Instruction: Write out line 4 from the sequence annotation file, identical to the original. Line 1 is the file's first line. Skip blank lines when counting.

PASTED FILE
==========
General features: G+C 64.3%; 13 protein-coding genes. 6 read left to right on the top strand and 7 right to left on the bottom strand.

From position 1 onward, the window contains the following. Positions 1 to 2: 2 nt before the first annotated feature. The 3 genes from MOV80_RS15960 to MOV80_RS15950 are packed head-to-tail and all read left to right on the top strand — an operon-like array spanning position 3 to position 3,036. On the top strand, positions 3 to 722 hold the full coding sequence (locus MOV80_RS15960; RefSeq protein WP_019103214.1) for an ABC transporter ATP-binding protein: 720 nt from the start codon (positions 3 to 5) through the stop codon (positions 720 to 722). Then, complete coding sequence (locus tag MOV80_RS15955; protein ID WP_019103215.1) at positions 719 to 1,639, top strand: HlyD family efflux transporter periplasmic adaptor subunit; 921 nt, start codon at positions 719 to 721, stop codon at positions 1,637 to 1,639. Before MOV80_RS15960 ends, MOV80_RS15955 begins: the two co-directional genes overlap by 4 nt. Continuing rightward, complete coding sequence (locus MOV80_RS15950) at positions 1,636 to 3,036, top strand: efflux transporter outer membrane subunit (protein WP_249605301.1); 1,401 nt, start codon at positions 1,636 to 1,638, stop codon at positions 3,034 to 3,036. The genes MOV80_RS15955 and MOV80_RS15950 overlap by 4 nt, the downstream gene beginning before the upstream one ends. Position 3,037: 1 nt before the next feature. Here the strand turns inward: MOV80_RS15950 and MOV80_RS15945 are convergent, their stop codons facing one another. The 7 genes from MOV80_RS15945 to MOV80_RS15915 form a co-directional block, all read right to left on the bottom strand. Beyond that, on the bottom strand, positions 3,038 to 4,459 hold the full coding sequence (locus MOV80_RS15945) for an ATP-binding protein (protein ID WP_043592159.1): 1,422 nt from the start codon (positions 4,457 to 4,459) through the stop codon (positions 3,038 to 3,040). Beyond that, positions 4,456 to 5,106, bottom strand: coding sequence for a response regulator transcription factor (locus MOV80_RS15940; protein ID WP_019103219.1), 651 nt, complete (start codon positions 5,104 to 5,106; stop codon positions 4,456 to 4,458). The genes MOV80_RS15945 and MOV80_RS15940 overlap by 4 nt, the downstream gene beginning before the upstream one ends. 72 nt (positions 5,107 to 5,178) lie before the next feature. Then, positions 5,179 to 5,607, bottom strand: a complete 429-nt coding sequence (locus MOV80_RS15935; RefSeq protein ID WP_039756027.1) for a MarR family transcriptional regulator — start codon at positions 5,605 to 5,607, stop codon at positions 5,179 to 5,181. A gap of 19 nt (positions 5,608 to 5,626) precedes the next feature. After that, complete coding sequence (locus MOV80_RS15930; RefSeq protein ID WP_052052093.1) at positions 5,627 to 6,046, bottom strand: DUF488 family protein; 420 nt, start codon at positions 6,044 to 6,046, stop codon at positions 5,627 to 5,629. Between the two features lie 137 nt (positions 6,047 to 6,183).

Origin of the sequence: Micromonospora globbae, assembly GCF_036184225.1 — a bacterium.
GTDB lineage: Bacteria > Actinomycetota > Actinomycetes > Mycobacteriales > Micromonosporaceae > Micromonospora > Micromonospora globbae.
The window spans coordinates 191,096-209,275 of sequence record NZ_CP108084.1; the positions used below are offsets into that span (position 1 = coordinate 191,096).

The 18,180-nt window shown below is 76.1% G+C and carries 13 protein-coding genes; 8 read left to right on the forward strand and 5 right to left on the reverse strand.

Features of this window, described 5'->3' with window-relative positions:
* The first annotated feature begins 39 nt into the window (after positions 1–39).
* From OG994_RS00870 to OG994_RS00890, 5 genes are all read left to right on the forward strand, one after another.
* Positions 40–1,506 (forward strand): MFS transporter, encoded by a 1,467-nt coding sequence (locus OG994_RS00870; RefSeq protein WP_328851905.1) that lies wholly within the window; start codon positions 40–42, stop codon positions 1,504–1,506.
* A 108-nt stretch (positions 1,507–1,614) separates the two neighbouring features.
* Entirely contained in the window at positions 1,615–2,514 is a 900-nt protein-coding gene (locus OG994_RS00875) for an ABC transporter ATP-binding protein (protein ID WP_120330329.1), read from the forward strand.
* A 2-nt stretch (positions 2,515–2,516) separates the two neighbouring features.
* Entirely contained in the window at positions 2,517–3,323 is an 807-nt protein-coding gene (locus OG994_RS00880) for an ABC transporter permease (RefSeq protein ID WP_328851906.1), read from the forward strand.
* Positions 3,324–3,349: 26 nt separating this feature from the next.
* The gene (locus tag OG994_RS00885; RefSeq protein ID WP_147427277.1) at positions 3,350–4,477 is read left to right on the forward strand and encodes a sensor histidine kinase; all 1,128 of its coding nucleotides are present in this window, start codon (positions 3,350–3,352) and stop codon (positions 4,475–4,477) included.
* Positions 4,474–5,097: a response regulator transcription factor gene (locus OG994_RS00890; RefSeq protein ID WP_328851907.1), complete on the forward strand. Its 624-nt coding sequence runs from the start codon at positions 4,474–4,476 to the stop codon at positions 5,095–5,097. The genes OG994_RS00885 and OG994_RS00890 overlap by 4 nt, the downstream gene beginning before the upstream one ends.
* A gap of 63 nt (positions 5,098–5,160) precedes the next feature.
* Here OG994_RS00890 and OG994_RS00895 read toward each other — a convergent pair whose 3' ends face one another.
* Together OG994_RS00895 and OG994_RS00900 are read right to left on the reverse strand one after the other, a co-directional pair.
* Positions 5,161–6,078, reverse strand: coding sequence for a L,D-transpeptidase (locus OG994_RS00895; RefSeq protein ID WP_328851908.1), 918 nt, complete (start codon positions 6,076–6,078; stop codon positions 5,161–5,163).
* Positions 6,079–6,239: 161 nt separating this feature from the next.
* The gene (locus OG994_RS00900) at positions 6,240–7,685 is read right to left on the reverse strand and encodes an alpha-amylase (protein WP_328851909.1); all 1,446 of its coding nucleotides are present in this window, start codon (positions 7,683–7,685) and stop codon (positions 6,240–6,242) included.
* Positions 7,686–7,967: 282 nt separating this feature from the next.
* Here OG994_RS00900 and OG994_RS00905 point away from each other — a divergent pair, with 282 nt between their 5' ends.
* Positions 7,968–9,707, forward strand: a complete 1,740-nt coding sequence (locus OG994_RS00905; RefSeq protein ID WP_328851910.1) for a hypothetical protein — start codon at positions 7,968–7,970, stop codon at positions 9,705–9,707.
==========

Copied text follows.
GTDB lineage: Bacteria > Actinomycetota > Actinomycetes > Mycobacteriales > Micromonosporaceae > Micromonospora > Micromonospora globbae.